University of Minnesota
School of Physics & Astronomy

Physics and Astronomy Calendar

Friday, December 4th 2015
2:30 pm:
Speaker: Amit Kashi, MIfA
Subject: Supernova Impostors - The Giant Eruptions of Very Massive Stars

The "supernova impostors" resemble the appearance of a true supernova, but
rather than a terminal explosion of a star, the impostors appear to be massive stars that have undergone a giant eruption and survived. Several of these have energetics comparable to true supernovae, and may be analogous to the Great Eruption of the massive star Eta Carinae in the 1800s.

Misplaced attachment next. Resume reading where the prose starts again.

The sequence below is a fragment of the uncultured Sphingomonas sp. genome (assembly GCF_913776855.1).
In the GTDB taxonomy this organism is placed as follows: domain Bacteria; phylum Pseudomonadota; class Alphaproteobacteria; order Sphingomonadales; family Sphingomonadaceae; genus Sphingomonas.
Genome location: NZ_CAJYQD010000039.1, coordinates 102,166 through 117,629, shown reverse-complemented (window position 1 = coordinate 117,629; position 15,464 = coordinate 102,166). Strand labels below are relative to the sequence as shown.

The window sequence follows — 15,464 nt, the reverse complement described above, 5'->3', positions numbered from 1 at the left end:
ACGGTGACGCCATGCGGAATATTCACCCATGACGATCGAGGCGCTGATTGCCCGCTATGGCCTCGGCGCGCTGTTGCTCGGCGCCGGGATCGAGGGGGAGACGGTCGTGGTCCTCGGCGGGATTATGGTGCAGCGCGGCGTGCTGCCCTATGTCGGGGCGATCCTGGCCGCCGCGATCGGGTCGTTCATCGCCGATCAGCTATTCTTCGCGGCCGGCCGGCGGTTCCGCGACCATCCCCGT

I discuss observed characteristics of SN impostors and what is presently known and unknown about them. I present new numerical simulations following the recovery of the star from a giant eruption. The numerical results show that the eruption is a runaway event that causes huge mass loss from the star. The simulated star develops inner pulsations that further drive stellar wind with strong mass loss, as observed in erupting objects of that kind. It takes the star a few centuries to recover from the eruption and return to equilibrium.

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